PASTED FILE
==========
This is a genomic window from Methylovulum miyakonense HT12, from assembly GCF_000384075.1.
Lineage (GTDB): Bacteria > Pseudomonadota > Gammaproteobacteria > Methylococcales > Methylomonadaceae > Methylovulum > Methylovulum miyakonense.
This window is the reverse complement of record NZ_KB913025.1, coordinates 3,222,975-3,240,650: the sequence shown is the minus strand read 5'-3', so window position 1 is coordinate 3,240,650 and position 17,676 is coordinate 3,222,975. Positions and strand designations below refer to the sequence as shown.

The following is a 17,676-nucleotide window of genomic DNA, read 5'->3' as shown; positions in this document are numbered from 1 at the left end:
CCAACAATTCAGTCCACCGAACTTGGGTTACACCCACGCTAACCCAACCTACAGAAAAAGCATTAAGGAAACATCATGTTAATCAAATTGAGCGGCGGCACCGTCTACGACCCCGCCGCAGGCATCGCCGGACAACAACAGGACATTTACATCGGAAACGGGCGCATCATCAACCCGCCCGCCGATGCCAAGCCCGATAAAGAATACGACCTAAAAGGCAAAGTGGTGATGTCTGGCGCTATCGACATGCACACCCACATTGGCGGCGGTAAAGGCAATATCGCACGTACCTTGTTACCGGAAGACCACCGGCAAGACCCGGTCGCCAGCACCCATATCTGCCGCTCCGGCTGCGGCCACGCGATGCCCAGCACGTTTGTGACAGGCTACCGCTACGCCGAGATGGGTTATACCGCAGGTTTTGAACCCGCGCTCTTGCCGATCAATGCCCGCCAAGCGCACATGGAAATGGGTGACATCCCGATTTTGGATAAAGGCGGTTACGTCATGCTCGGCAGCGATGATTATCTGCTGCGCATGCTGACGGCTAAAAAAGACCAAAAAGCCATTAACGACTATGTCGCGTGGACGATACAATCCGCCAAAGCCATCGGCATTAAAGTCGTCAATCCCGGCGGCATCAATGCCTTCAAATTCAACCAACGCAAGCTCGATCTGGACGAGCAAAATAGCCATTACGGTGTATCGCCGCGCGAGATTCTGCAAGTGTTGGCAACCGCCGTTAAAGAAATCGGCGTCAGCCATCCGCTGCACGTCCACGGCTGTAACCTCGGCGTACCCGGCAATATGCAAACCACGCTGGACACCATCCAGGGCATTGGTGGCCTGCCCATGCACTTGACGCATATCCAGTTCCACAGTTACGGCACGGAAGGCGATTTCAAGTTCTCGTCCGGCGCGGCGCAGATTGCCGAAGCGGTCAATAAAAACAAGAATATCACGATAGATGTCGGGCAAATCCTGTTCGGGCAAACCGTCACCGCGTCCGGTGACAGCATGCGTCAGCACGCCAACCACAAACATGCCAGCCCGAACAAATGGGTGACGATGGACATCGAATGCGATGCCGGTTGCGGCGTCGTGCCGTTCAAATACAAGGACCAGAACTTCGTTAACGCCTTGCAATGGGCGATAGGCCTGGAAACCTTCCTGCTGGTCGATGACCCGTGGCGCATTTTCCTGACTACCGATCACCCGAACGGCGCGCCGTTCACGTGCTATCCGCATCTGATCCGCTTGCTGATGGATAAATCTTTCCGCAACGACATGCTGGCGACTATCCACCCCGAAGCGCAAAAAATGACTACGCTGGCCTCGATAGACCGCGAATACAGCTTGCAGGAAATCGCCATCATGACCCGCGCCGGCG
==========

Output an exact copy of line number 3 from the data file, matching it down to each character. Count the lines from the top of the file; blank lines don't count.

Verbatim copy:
This window is the reverse complement of record NZ_KB913025.1, coordinates 3,222,975-3,240,650: the sequence shown is the minus strand read 5'-3', so window position 1 is coordinate 3,240,650 and position 17,676 is coordinate 3,222,975. Positions and strand designations below refer to the sequence as shown.